Design ideas for large kitchens

Traditional kitchen design with black graniteOne of those nice problems which affects a few of our clients is that their kitchens are too big.

This might sound silly, especially if you hardly have enough room to store your pots and pans, but really big kitchens can be quite difficult to design.

Get it wrong and your kitchen could be too empty or too impractical, or in the worst cases it can just look austere and uninviting.

We’ve created a short guide with some pictures of our past jobs to help you create a big but balanced kitchen.

Use big block islands

Too much floor space in a kitchen is a bad idea. A room can begin to look cold and lonely if your stranded in a sea of tiles or lino.

If you’ve got a large kitchen and cabinets around the outside then this is a problem you could be faced with.

Bronze kitchen island

Kitchen islands look great in all sorts of kitchens, but they are especially suited to large ones.

If you have a lot of space to play with then a karge island can be used to command the room. It will also generate a lot of extra cupboard space.

Monolith-granite-kitchen-island-420x315

Another large kitchen island which we are quite proud of is this monolithic feature we installed in one Cheshire kitchen. This oversized feature – with repeated monolith splashbacks – completely commanded the space and shrank the rest of the kitchen around it.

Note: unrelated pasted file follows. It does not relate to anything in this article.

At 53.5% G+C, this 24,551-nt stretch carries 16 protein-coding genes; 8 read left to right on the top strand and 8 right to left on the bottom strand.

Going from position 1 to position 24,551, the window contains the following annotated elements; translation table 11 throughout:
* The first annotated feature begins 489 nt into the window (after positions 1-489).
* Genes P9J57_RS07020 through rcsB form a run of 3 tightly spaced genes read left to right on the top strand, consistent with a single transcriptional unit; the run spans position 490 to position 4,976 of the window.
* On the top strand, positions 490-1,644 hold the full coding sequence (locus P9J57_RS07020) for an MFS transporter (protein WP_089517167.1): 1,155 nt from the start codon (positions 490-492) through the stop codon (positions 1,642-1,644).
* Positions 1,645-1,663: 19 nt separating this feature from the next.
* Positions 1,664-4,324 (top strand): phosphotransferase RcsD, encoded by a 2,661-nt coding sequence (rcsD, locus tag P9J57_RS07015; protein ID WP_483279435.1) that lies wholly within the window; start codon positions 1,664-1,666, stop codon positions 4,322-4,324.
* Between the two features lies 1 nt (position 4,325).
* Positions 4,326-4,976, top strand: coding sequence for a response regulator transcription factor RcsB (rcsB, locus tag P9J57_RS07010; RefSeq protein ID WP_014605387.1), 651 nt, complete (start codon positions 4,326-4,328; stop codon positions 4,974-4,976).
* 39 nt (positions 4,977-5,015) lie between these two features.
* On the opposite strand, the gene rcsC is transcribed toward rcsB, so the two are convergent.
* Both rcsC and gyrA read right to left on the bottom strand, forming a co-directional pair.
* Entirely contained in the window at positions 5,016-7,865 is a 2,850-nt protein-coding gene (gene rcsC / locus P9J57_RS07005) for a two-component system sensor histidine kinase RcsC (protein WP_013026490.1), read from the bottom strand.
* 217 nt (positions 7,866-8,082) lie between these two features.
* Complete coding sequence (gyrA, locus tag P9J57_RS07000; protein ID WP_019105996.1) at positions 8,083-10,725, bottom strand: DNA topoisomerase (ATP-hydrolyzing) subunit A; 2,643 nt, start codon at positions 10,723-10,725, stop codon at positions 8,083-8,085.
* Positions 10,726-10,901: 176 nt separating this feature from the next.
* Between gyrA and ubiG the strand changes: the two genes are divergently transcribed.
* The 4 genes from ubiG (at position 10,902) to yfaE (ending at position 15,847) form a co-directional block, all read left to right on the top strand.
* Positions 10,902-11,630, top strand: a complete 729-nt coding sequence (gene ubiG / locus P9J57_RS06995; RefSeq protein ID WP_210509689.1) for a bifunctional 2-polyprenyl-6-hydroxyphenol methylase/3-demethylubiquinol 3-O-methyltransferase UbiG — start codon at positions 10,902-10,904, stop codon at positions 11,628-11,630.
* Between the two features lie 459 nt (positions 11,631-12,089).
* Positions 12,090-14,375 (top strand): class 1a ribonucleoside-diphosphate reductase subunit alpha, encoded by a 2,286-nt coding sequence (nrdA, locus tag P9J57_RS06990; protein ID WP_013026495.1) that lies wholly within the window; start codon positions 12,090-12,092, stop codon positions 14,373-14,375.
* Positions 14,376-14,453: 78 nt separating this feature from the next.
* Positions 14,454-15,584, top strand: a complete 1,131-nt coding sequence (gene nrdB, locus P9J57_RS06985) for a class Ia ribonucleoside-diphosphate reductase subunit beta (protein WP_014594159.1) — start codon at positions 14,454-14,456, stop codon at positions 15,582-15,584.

Be wary though – this is quite a bold feature to include in your design. It can easily go wrong, especially if you don’t use a tradesman who is completely comfortable working with large chunks of natural stone. If you are considering something like this then make sure you use an expert like Cheshire Graniteline.

Think about your kitchen flow

One of the major problems with big kitchens is that a good ‘flow’ can be difficult to achieve. This can be annoying especially if you are keen cook and have to travel a long way between to get stuff from the fridge into the oven.

Fancy overpaid kitchen designers will talk about achieving a ‘flow triangle’ between the fridge, oven and sink. These are the three points you’ll visit most regularly in your kitchen. It might sound pedantic but you’ll be more thankful when it comes to draining a boiling hot pan in the sink.

Black stone coutner and white wood cabinet

Right angles are your friend when it comes to making a good flow. Don’t be tempted to put everything along one wall.

Make space to sit and relax

Modern kitchens work best when they fit around your needs. The space should be easy to entertain in, relax in and (if you have kids) do homework in.

The open-plan kitchen made this easier for kitchen designers and these are particularly suited for large kitchens. Creating a space which is diverse and suitable for any occasion can be difficult.

First things first – make space for people to sit.

Beautiful L-shape kitchen island

If you want to create a space for relaxing then include a sofa or a comfortable arm chair. A breakfast bar with barstools makes a good place to do homework under the watchful eye of mum.

For more inspiration visit the gallery. If you want to talk about your design give us a call on 01606 841 074.  

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